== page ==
Ishaya shares with us:

  • Seeing food insecurity first-hand has been a driver to study agriculture
  • Young people can be effective mentors for other young people
  • Seek every opportunity, open every door, give back and pay forward

This is Ishaya story …..

As a young child growing up in Sub-Saharan Africa, I followed my parents to our family farm, but at that period I thought I was being punished until one day while resting under one of the Mango trees I observed an ant after coming across a ‘food’ it immediately went and call the others and they came and took the food to their home. This behaviour made me become inquisitive about living things.

Going into high school I already knew where my heart was at, so I studied more of Biology, Agriculture and Chemistry and these courses laid the bedrock of my knowledge in the field of Biological Sciences as my best grades came under these courses.

My enthusiasm for agriculture continued to grow as I witnessed how children in my community die of severe malnutrition such as kwashiorkor and marasmus due to inadequate or poor access to high-quality food. For years, I asked myself what if I was in their shoes? In addition, the United Nations projected the world population to reach 9.8 billion in 2050. There is therefore the need for an increased effort towards food production – growing more grains, fruits and vegetables, raising more livestock, harvesting more fish and collecting more eggs and milk. These ignited a deep passion within me to seek a profession in agriculture to contribute to finding lasting solution to food insecurity issues and to make sure people have regular access to high-quality food to lead active, healthy lives.

Motivated by the passion to improve food production, I proceeded to the University of Maiduguri, Nigeria in search of world-class education to study Agriculture for a Bachelor Degree. It was there that I was nurtured and taught by elite lecturers with international experience in both practical and theoretical courses in crop and animal production, agricultural economics, and biotechnology.

I believe the only way we can feed approximately 10 billion people by 2050 is if food production becomes much more sustainable and governments  need to take action. I joined the services of the Federal Ministry of Agriculture and Rural Development (FMARD) in June 2014 working as a Research Fellow at the National Animal Production Research Institute (NAPRI), Ahmadu Bello University (ABU) Zaria, where I supervised undergraduate field practicals, carried out on-farm training of staff and farmers in feed formulation; contributed in on-farm animal-based research studies and field surveys and advised the government through NAPRI reports.

As a staff-in-training (SIT), I obtained theoretical knowledge and practical training over the course of two years studying for a Master’s degree in Animal Science and I shared my research findings with different stakeholders at national and international seminars and conferences, and through publications.

I am driven by curiosity to learn and I like to apply scientific knowledge in a societal context. In February 2019, I was appointed as a next generation Social Media Ambassador for Global Food Security Symposium at the Chicago Council for Global Affairs. I am involved in several volunteering activities such as the Young Professionals for Agricultural Development (YPARD), Grooming Leaders for Agriculture (GLA) and FarmCoach Agro-Services, through which I acquired a solid experience in mentoring which had positively impacted the lives of young people. I have been supporting young agricultural students in their personal and professional development to become excellent young professionals who can effectively contribute to food security, food safety and sustainability. Currently, I am mentoring 17 young people sharing my knowledge and inspiring them to take careers in the agriculture sector to contribute in feeding about 10 billion people by 2050.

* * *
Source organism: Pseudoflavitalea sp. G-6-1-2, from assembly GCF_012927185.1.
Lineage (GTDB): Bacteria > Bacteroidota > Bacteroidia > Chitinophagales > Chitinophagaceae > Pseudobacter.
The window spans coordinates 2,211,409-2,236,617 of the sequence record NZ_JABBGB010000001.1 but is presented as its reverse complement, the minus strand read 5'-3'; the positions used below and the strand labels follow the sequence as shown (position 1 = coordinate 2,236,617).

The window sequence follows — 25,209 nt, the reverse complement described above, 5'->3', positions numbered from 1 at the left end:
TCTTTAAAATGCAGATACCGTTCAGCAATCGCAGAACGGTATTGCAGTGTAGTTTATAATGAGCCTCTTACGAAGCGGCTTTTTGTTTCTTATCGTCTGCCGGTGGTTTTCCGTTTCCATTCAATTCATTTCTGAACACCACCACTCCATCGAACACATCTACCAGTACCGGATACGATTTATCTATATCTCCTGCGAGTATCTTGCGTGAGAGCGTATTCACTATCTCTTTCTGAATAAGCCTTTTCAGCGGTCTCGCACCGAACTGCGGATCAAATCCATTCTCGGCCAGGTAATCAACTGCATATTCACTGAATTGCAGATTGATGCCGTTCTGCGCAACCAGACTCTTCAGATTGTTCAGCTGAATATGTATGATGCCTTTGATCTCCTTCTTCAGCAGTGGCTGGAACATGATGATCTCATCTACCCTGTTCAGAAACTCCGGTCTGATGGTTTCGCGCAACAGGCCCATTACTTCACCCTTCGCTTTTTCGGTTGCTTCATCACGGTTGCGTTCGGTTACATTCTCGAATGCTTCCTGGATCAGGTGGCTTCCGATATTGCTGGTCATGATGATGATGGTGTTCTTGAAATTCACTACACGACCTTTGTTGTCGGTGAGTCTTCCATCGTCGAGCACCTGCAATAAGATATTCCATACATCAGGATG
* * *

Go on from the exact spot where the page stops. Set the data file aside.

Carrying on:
As a result, I received an Award for my outstanding leadership and valuable contribution to the development of the Agriculture sector in Nigeria and also for my service as a mentor in the ongoing Grooming Leaders for Agriculture (GLA – seniors programme). My commitment to motivate people and communities towards a positive change was rewarded by winning a merit and experience-based award (the Marshal Papworth scholarships) to study an MSc in Agricultural Sciences and Production Systems at Harper Adams University in the UK and in February 2020, I was also nominated for a Chevening Scholarship in the UK.

Furthermore, I won the prestigious Netherlands Fellowship Programme (now Orange Knowledge Programme) where I was trained by world’s leading experts at Aeres TCI in Animal Feed formulation and production. This gave me the privilege to establish professional networks with resource persons working in the poultry, pig and feed processing industries.

Doggedness and a search for knowledge have always been my strong points, perhaps this explains why I was awarded the University of New England International Postgraduate Research Award (IPRA) scholarship for a 3 years PhD programme in Animal Science and I also won the UNE International Accommodation Scholarship.

My passion, ideas and commitment to provide the solutions and leadership needed to improve people’s life through agriculture right from childhood made me to volunteer as one of UNE’s International Students’ Ambassador; leveraging the UNEBuddy online platform, interacting with potential students online sharing my experience and engaging in discussion on UNE’s innovative research culture, and answering questions related to teaching and research in UNE. This concretize my selection as UNE HDR Representative in the Department of Animal Science, where I am identifying the research needs of HDR students, contributing in discussions supporting the strategic plans of the Faculty of Agriculture and advancing the capabilities of Ag students.